The more he does for others,
the happier he is.
The more he gives to others,
the wealthier he is.

The Tao nourishes by not forcing.
By not dominating, the Master leads.

-Lao Tzu-
(Tao Te Ching, chapter 81, translation by Stephen Mitchell)

I have entitled this post “Looks like this is the end…” for two reasons. The obvious reason is that today’s chapter is the last chapter of the Tao Te Ching. But I have another reason for that title. In my overly-long blog post yesterday I covered, I think, a great deal of ground. We talked about the difference between true contentment and complacency. And we talked about discontentment as a necessary step on our way to find true contentment.

That is our goal, after all – to find true contentment. As long as we are complacent, we will never find true contentment. And that means understanding something that Lao Tzu alludes to throughout the Tao Te Ching – that there is something real out there, with which we can be content. But there are obstacles along the journey. These obstacles are “illusions” which we perceive with our senses. Being content with the way things are will mean being discontent with the illusion, first.

This raises the question, “How can I recognize the illusion?” The easiest way that I can explain that, is to say that whenever things are not what they appear to be, then what you are beholding with your senses, is an illusion.

It is like the title to my post this morning. It looks like this is the end. After all, this is the last chapter of the Tao Te Ching. But in reality, life is cyclical. Everything that goes on in the Universe is cyclical. And just like the seasons of the year, I am just going to start back up again, tomorrow, with chapter one, with fresh and hopefully more enlightened commentary.

I really want to cover the differences between reality and illusions in much more detail; and will try to take advantage of every opportunity as it presents itself in the days and weeks ahead.

Just look at me, I haven’t even begun to cover this particular chapter yet; but I did want to say this one thing about how important it is to reject the illusion; and not settle for anything less than the real thing. Perhaps the nearest and dearest reason for me, is that the State’s power is all an illusion. Its very existence depends upon the great masses of people believing the lie, that the State is necessary. The State wants us complacent. I want us discontent with the illusion. I want us to embrace the way things really are. That is where true contentment may be found.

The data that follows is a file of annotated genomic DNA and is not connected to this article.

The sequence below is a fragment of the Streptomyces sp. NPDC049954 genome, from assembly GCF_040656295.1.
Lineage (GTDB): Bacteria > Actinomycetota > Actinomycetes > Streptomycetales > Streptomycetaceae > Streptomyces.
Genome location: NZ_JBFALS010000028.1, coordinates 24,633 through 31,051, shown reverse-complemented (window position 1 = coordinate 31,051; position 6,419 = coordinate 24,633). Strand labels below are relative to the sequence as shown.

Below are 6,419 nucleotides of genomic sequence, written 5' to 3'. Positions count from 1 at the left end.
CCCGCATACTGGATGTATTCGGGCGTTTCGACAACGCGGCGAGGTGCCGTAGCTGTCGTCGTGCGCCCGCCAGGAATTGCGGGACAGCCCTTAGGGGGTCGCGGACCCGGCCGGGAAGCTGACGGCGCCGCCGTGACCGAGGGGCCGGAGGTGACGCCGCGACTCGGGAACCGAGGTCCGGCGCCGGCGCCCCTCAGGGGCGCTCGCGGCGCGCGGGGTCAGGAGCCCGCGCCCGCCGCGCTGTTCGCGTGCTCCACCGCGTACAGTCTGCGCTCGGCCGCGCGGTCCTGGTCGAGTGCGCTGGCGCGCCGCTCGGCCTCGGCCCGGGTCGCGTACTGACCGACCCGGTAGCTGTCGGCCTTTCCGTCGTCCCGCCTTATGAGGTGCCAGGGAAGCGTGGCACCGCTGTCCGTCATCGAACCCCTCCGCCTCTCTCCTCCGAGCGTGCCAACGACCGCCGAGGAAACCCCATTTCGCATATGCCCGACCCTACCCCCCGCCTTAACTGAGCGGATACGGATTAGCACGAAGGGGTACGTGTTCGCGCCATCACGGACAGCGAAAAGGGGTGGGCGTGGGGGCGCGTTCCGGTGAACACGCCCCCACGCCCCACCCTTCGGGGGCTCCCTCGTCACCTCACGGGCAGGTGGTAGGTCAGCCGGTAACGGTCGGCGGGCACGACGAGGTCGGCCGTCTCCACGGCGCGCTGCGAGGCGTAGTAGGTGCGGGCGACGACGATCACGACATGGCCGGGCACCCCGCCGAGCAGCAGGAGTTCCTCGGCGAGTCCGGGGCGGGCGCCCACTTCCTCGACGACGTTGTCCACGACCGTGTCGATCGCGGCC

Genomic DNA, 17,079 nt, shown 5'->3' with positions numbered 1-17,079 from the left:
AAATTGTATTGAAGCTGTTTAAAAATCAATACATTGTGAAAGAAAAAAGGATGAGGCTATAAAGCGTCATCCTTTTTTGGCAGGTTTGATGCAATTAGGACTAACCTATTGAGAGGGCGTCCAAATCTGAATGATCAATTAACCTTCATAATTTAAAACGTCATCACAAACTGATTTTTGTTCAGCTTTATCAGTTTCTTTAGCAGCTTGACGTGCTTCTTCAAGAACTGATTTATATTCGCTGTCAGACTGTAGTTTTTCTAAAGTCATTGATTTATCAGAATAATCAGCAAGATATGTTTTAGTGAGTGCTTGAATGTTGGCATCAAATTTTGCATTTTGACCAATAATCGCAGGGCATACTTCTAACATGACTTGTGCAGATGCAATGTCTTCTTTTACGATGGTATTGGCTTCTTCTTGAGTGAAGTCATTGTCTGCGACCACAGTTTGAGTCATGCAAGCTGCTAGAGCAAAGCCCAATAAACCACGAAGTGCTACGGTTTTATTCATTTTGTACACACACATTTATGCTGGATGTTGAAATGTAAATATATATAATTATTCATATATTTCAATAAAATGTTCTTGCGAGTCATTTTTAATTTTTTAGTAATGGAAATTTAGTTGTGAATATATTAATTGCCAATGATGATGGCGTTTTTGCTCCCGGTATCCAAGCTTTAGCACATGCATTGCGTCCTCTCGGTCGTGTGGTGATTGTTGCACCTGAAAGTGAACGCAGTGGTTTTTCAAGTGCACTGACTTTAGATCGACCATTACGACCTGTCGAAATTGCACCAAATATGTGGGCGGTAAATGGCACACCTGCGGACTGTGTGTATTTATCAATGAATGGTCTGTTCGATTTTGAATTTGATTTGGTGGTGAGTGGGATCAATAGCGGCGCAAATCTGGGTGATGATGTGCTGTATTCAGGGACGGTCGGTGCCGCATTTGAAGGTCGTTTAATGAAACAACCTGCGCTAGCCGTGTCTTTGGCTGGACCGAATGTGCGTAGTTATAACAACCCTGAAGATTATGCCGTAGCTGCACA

Okay, now to today’s chapter. I promise, this will be brief.

Yes, today’s chapter was the last chapter. Lao Tzu has said all that needed to be said about the Tao. He has offered us the example of the Master, who always seeks to live out his life, as an expression of the Tao. The Master doesn’t need to be eloquent. And, in fact she recognizes that eloquence tends to masquerade the truth with what is only an illusion. The Master is indeed wise. He is wise enough to have no need to prove his point. The truth is self-evident. Only illusions require justification, or attempts at proof.

The Master doesn’t measure her happiness or her wealth by how much she possesses. The more she does for and gives to others, the happier and wealthier she is.

Finally, the Tao never has to resort to the use of force. It nourishes us all, by just being itself. The mark of a true leader is he never dominates others.

Okay this really is the end. Be back tomorrow.

A Hobbit’s life for me

If a country is governed wisely,
its inhabitants will be content.
They enjoy the labor of their hands
and don’t waste time
inventing labor-saving machines.
Since they dearly love their homes,
they aren’t interested in travel.
There may be a few wagons and boats,
but these don’t go anywhere.
There may be an arsenal of weapons,
but nobody ever uses them.
People enjoy their food,
take pleasure in being with their families,
spend weekends working in their gardens,